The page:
RSS Feed

Tag Archives: networking

Utopia Anxiety

Posted on

How can Utopia (noun: any visionary system of political or social perfection. ever be a cause of anxiety, you ask?

Well, I’m talking about Utopia Con, a writers conference happening THIS WEEK in Nashville, Tennessee.

Last year at this time, I was sitting at home, trying to figure out what this event was that every single author I had met in my short six months as a published author was attending. Everyone said it was life-changing.

UTOPia art 2016

So, in October of last year, when I started to see tickets selling out for this event, I purchased my ticket. Even though neither my husband nor I had a job and things looked super-bleak, I bought one because my inner voice told me to. And I am glad it did. My husband and I are both employed at the moment, things are slightly better, and my publishing is in a little bit of a funk.

I am going to Utopia, first, in search of new friendships. I need someone to message me occasionally and say “keep it up.” I could do the same for them. Fellow authors E.A. Comiskey & Patti Keno are great for that, but I am kinda high maintenance.

Second, I need to be re-inspired. I went from knowing nothing about independent publishing to educating myself on writing, editing, formatting, proofreading, swag, even the climate and crops of Alabama! But I have new books brewing, and they scream to have improved marketing and better sales. How can I do that? I hope I will find the answers.

So, I am worried, because I am taking this big huge trip by myself– From Michigan to Nashville. And I am poor, so I am camping, in a tent. But I love the tent. I don’t really love bugs or hot weather or rain, but hopefully they will not spoil the trip too much for me. Part of me is SO looking forward to having some alone time. My son is 5 1/2. I haven’t been alone, except to go to work, in 5 1/2 years it seems. But also, I will be ALONE. No one to lean on and help me.

WARNING: This may only be interesting to others attending the same conference.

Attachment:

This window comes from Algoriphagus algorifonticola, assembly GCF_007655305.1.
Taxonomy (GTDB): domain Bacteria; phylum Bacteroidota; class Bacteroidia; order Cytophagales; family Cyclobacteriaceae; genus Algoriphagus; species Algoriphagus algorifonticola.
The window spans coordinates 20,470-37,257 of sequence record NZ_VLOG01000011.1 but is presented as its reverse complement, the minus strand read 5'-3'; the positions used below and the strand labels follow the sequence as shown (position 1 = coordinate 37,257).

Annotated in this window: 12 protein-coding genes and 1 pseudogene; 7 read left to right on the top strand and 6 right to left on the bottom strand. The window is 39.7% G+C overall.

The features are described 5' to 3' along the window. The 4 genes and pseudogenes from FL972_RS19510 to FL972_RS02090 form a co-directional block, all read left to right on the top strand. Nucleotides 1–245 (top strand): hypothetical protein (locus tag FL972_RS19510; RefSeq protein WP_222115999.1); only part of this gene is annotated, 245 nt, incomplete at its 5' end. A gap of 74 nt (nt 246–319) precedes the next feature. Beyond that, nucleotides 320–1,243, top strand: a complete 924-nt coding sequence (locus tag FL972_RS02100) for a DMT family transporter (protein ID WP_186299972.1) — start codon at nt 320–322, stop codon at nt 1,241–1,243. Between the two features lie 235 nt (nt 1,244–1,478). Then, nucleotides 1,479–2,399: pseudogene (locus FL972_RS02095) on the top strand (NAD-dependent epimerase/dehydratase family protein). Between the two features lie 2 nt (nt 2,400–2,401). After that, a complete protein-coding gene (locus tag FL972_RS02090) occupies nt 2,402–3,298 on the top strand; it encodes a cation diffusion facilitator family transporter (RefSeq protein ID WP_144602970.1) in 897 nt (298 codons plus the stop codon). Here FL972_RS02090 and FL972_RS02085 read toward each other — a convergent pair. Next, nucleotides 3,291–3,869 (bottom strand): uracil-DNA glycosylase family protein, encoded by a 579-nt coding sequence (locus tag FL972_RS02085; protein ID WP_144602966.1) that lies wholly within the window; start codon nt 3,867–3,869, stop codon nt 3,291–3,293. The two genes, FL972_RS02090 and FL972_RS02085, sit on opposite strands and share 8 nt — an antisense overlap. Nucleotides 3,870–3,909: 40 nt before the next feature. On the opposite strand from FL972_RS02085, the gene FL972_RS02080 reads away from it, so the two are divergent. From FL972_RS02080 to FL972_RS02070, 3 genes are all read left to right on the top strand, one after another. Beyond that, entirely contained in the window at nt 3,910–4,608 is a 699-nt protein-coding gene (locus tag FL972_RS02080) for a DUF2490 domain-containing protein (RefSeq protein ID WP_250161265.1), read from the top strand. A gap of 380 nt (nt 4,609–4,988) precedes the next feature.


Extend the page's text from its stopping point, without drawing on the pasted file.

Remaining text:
So, I present to you, a list of my worries:

– The campground will lose my reservation
– Rain
– Heat
– Cold
– Skunks (the website warned that they frequent the campground!)
– Not having anyone to talk to
– Having too many people to talk to
– No one will give me a hug
– Strangers will hug me and it will feel awkward
– Not learning anything helpful
– Learning that I am not worthy to be publishing books
– My worn tire will blow out, causing me to careen into a semi trailer on the expressway and die
– There is so much road construction that I won’t arrive until I’m due to return home
– I will miss my family
– My family will miss me too much
– My family won’t miss me at all
-I will starve
– I won’t get to see any of the Nashville sights
– My front driver wheel will fall off because it has a lose control arm and needs the ball joint replaced
– My front passenger wheel will fall off because it also needs a new ball joint.
– There won’t be any Mobil gas stations down south (I want to use my Mobil credit card as much as possible on the trip. My first job was at a Mobile gas station. For a pretty thorough description of it, read Books 1 and 2 of the Riley Sisters series ;-D )

There are many more, but I have to go look at maps and try and figure out where to park to go to the Bluebird Cafe!!!

I will give you an update on my adventure in my blog and newsletter when I return. (IF I return…)

Haven’t signed up for my newsletter yet? Get to it:

Follow the romantic entanglements of The Riley Sisters in my books:
Be Careful What You Wish ForAVAILABLE NOW!
The Wind Could Blow a BugWHERE IT ALL BEGAN!



Shoulda been a writer.

As I am in the middle of job hunting, networking, perfecting my resume, a very dear former co-worker of mine complimented my writing skills on a Linkedin recommendation I wrote for another former collegue. She had no idea (well, maybe a little idea) that I have all these creative juices that can, at times, flow all over the place (In the words of Summer Roberts on The O.C. “Ew.).

I liked writing in school. Out of gym, math, and science, it was the least henious. My asbestos friend (I’ll explain it someday, promise) and I used to skip lunch in high school to go to the computer lab and work on personal stories. It seemed like a much more pleasant experience to escape into my creative dreamland than to negotiate the impending embaressment that is the high school lunch room.

I think I always thought I would be a writer someday. Of novels or poetry or TV scripts or newspaper articles. When I got my first grown-up job, I shelled out big bucks to buy a word processor (I know, lame. Even lamer, it was the year 2000!). I sat down one uneventful evening to begin my career as a writer. Then I realized it was work like everything else. That night is sort of when I let my writing dream die. But then…


The Internet created these things called blogs, where you didn’t have to have someone else “publish” your thoughts–you could just puke them out of yourself for your closest friends to read! Of course, the disadvantage is no marketing support and no paycheck for them. That is why I need everyone who reads this blog to send it to one other person, and so on. So that someday my words might support me afterall. Getting paid just to be me wouldn’t really be work at all.

%d bloggers like this: